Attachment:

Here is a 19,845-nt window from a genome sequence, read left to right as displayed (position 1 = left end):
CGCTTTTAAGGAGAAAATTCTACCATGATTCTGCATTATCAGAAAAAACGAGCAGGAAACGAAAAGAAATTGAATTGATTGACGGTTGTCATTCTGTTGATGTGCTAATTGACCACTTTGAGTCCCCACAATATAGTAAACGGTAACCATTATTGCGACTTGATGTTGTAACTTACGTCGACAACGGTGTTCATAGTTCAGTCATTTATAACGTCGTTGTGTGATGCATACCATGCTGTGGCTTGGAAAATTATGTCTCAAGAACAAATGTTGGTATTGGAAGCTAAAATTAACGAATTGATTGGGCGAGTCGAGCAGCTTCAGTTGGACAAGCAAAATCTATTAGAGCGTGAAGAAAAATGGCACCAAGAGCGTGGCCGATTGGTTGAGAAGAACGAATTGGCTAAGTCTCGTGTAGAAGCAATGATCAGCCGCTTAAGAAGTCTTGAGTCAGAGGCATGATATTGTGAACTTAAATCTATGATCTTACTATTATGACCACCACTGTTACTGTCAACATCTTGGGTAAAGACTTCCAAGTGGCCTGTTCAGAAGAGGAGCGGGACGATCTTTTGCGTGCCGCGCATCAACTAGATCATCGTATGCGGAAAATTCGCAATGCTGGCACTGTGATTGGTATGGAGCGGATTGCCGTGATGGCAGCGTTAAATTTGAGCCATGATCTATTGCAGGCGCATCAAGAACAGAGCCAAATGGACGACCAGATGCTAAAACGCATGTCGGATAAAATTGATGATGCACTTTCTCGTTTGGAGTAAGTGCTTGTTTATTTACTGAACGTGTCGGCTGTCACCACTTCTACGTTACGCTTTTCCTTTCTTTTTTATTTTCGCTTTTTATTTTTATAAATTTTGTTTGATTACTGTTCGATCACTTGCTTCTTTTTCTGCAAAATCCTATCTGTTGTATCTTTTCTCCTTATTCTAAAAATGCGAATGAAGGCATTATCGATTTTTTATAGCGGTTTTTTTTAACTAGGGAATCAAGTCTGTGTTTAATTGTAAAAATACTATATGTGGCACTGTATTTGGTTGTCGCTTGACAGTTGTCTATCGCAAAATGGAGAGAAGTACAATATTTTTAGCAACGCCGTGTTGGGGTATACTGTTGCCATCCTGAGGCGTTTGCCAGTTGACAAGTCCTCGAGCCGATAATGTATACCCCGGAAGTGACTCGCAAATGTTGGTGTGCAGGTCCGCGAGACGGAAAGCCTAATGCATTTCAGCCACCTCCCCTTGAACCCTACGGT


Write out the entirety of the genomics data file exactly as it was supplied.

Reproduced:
Here is a 19,845-nt window from a genome sequence, read left to right as displayed (position 1 = left end):
CGCTTTTAAGGAGAAAATTCTACCATGATTCTGCATTATCAGAAAAAACGAGCAGGAAACGAAAAGAAATTGAATTGATTGACGGTTGTCATTCTGTTGATGTGCTAATTGACCACTTTGAGTCCCCACAATATAGTAAACGGTAACCATTATTGCGACTTGATGTTGTAACTTACGTCGACAACGGTGTTCATAGTTCAGTCATTTATAACGTCGTTGTGTGATGCATACCATGCTGTGGCTTGGAAAATTATGTCTCAAGAACAAATGTTGGTATTGGAAGCTAAAATTAACGAATTGATTGGGCGAGTCGAGCAGCTTCAGTTGGACAAGCAAAATCTATTAGAGCGTGAAGAAAAATGGCACCAAGAGCGTGGCCGATTGGTTGAGAAGAACGAATTGGCTAAGTCTCGTGTAGAAGCAATGATCAGCCGCTTAAGAAGTCTTGAGTCAGAGGCATGATATTGTGAACTTAAATCTATGATCTTACTATTATGACCACCACTGTTACTGTCAACATCTTGGGTAAAGACTTCCAAGTGGCCTGTTCAGAAGAGGAGCGGGACGATCTTTTGCGTGCCGCGCATCAACTAGATCATCGTATGCGGAAAATTCGCAATGCTGGCACTGTGATTGGTATGGAGCGGATTGCCGTGATGGCAGCGTTAAATTTGAGCCATGATCTATTGCAGGCGCATCAAGAACAGAGCCAAATGGACGACCAGATGCTAAAACGCATGTCGGATAAAATTGATGATGCACTTTCTCGTTTGGAGTAAGTGCTTGTTTATTTACTGAACGTGTCGGCTGTCACCACTTCTACGTTACGCTTTTCCTTTCTTTTTTATTTTCGCTTTTTATTTTTATAAATTTTGTTTGATTACTGTTCGATCACTTGCTTCTTTTTCTGCAAAATCCTATCTGTTGTATCTTTTCTCCTTATTCTAAAAATGCGAATGAAGGCATTATCGATTTTTTATAGCGGTTTTTTTTAACTAGGGAATCAAGTCTGTGTTTAATTGTAAAAATACTATATGTGGCACTGTATTTGGTTGTCGCTTGACAGTTGTCTATCGCAAAATGGAGAGAAGTACAATATTTTTAGCAACGCCGTGTTGGGGTATACTGTTGCCATCCTGAGGCGTTTGCCAGTTGACAAGTCCTCGAGCCGATAATGTATACCCCGGAAGTGACTCGCAAATGTTGGTGTGCAGGTCCGCGAGACGGAAAGCCTAATGCATTTCAGCCACCTCCCCTTGAACCCTACGGT